Finally, Antya Waegemann designed a rape test kit that is easier to use and includes an app that outlines step by step instructions on how to use it. “The designs I have created of course consider the entire system … but they are really about taking an entire process that is designed to exclude victims from taking control and seeking justice, and re-designing the aftermath,” said Waegemann.

COVID-19: The Growing Vaccine Gap

+ Time to log out of Zoom and ditch the sweatpants because the Biden administration is scaling back COVID-19 workplace protections. Last Wednesday, the administration updated its optional guidance policies for general industry and only employees in health care settings will be required to wear masks. Although the administration feels this guidance is in accordance with CDC recommendations, unions are pushing for more expansive workplace protections. Sonia Singh, co-director of the Food Chain Workers Alliance, a coalition of organizations fighting for better wages and working conditions in the food industry, said,

“We’re still hearing from many food workers that their jobs are not safe…We’re still seeing big percentages of essential worker populations for various reasons not able to access the vaccination that we know is so critical.”

+ On Tuesday, California rescinded most mask rules for vaccinated people and ended capacity restrictions for businesses. Vaccinated people will still be required to wear masks on public transit like at airports, or on buses, trains and subways.

A person is considered to be “vaccinated” after receiving both doses of the COVID-19 vaccine. Unvaccinated people will still need to wear masks indoors as required by the California Department of Public Health, but unvaccinated employees might be provided with additional N95 masks for work. Most businesses aren’t required to check vaccination status of mask-less customers, but they do have the option to implement a vaccine verification system. If businesses are still wary about potentially having mask-less unvaccinated patrons in the store, they can require patrons to wear masks.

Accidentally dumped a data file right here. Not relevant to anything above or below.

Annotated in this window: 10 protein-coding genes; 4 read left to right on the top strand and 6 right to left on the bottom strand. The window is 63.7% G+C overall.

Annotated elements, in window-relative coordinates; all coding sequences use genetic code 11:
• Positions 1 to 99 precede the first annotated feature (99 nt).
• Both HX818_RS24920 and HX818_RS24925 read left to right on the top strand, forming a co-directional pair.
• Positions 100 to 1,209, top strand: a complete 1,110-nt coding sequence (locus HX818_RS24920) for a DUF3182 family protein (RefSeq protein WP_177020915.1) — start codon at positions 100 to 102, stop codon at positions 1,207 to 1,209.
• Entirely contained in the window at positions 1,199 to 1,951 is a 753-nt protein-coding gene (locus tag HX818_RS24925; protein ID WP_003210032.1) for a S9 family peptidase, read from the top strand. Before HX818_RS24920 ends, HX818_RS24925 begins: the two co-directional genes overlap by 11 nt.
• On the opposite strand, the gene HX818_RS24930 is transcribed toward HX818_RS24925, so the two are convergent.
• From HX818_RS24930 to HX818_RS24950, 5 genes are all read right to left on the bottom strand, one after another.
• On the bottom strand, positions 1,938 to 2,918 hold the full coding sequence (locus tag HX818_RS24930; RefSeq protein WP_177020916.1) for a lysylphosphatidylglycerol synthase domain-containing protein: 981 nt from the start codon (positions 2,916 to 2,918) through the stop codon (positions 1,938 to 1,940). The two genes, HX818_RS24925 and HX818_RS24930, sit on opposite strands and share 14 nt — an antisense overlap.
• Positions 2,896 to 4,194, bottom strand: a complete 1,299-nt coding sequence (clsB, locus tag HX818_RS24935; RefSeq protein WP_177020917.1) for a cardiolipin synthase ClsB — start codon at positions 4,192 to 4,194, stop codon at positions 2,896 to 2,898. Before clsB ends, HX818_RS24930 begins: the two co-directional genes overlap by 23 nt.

On Monday, Newsom announced the state was working on an electronic version of the vaccination records. “A lot of people have vaccination cards- you got to a big concert, you’re doing a large indoor event with thousands of people. The event may say: ‘We just want to make sure you’re verified as vaccinated,’” said Newsom, “This will just simply be a digitized version. It’s not a passport. It’s not a mandate.”

+ COVID cases spike in China as the deadly Delta variant continues to spread. Doctors suggest the Delta variant is more contagious than other variants and patients are more likely to become severely ill. This is not new news to the international community as Britain and Brazil reported similar trends. The Delta variant first emerged in India and has quickly become the dominant variant in Britain. China has not indicated how many vaccinated people have become infected, but this surge of COVID cases will likely test the efficacy of China’s new vaccine.

+ As vaccination rates slow in the U.S., top health experts are concerned the U.S. will not have a sufficiently vaccinated population to combat the spread of the Delta variant. Dr. Fauci said, “In the U.K., the Delta variant is rapidly emerging as the dominant variant…It is replacing the B.1.1.7,” Fauci said. “We cannot let that happen in the United States.” Originally, President Biden wanted 70 percent of the U.S. population vaccinated before July 4, but that goal is a bit out of reach. Only 63.4 percent of the adult population has received one dose of the vaccine, and 53 percent of all U.S. adults are fully vaccinated.